Mike Petryshyn, co-founder of Riot Fest, described the dozen-year plus growth of his annual rock and roll carnival as organic.

“There was no plan of ‘10 years from now we’re going to be outside,’ when we started,” he said. “That wasn’t even a thought. It was ‘Let’s do this and see what happens.' ”

Running Friday through Sunday at Chicago’s Douglas Park, Riot fest has now been an annual Chicagoland music staple for 13 years.

Its inaugural run in 2005 was confined to two days and one venue at the now-defunct Congress Theatre. The lineup was a mix of national and local-based punk-minded acts ranging from icons such as the Dead Kennedys and The Angry Samoans to then-upstarts such as Store Bought Rebels and Out of Place.

The festival grew slowly but steadily over the years, extending to three days and to Chicago venues such as Metro, Subterranean and Congress Theater as well as expanding outside of Chicago to Denver, Toronto and Dallas. The festival came to the great outdoors in the Windy City for the first time in 2012.

Along with location and venue growth, Riot Fest has seen its roster profile rise to include higher profile artists and bands. Past headliners have included punk icons Iggy and the Stooges, alternative trailblazers The Replacements and The Cure and more recent trailblazers such as Sleater-Kinney, Death Cab for Cutie and Weezer.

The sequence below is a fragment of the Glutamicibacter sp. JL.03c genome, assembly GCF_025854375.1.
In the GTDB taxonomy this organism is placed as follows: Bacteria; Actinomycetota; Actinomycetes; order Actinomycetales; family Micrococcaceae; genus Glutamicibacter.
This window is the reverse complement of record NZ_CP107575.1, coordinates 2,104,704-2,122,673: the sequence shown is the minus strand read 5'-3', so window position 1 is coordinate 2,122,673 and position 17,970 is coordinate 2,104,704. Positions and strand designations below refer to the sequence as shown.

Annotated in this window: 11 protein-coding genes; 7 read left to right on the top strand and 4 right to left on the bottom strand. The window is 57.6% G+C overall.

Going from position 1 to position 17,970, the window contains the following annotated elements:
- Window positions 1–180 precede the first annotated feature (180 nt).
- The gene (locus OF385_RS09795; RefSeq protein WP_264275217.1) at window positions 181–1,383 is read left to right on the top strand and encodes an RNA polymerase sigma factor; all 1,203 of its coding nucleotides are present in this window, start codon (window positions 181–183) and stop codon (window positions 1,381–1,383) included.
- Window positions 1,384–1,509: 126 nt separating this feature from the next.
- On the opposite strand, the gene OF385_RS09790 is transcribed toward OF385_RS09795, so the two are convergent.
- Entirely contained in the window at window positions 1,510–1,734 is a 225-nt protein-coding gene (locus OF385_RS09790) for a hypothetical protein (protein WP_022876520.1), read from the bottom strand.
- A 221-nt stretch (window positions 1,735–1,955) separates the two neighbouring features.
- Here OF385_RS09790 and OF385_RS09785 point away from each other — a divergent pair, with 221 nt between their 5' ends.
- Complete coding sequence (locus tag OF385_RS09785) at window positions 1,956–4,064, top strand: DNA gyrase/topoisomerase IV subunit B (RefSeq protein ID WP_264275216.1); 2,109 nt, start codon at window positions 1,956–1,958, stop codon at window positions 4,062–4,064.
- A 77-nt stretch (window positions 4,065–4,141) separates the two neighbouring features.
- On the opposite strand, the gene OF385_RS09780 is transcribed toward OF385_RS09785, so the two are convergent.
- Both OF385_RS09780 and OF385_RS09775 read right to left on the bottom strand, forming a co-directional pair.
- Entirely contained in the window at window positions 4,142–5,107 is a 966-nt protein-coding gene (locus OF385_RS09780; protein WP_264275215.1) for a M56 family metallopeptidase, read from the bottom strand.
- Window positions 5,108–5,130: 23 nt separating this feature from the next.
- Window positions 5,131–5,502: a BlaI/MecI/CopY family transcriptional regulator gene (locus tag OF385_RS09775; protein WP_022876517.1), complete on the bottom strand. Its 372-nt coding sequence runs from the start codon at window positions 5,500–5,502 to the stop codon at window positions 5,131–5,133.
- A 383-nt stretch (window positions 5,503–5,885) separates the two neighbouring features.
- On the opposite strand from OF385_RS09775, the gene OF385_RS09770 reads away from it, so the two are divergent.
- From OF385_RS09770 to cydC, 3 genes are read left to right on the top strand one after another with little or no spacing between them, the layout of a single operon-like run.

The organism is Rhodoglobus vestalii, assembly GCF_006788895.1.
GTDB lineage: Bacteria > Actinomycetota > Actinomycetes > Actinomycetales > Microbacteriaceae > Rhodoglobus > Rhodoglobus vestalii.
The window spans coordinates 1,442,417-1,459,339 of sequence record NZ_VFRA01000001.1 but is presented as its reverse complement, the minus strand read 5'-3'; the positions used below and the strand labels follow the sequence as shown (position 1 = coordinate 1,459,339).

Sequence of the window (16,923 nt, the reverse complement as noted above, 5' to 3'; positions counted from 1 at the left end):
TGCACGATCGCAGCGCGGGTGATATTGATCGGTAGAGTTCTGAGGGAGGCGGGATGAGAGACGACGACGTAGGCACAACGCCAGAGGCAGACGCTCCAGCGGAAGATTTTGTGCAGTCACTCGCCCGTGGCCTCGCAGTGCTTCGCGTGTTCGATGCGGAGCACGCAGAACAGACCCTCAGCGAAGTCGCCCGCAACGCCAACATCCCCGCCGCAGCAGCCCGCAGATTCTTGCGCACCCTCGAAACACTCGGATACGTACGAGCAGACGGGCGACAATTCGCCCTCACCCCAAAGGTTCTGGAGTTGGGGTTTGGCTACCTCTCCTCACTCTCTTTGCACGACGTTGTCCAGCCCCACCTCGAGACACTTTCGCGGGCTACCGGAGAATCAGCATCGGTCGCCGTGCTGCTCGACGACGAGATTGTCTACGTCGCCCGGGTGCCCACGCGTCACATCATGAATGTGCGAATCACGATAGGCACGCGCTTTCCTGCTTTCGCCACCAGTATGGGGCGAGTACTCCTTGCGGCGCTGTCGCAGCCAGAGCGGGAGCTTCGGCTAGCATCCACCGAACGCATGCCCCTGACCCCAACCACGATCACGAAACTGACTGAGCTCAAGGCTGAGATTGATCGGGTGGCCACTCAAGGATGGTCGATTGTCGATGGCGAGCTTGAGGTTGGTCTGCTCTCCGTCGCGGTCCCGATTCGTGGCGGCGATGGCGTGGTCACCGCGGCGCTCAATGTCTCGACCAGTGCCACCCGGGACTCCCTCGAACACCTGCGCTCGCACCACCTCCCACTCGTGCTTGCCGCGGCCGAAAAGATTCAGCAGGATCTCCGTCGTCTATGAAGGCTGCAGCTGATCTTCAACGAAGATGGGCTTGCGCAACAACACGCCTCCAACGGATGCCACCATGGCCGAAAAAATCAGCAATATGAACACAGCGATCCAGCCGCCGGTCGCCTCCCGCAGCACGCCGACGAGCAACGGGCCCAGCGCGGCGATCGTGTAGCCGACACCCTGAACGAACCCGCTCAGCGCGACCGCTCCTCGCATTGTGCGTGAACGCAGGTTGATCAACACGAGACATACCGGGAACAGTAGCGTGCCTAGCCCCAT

Nearly 100 acts are scheduled for this year’s festival, with Nine Inch Nails headlining Friday, Queens of the Stone Age headlining Saturday and just-reunited emo punks Jawbreaker concluding the musical festivities Sunday.

Other acts of note on this year’s Riot Fest lineup include New Order, Wu-Tang Clan, Prophets of Rage, M.I.A., Ministry and At The Drive In.

“The focus is relatively the same (compared to previous years),” Petryshyn said of their musical lineup. “There’s (acts) that we’ve been working on (bringing to the festival) for years that have come through, but we’re not taking a different path in terms of style.”

This year’s fest, sadly, marks the first Riot Fest without co-founder Sean McKeough, who passed away last fall due to complications from throat cancer.

Petryshyn said McKeough’s “work ethic, his passion about Riot Fest and his enthusiasm for it” is sorely missed.

“He really took a lot of pride in building the festival,” Petryshyn said. “It just didn’t happen overnight. It took a full year of developing and planning and he really excelled at that. And having him around as a confidant, that’s irreplaceable.”

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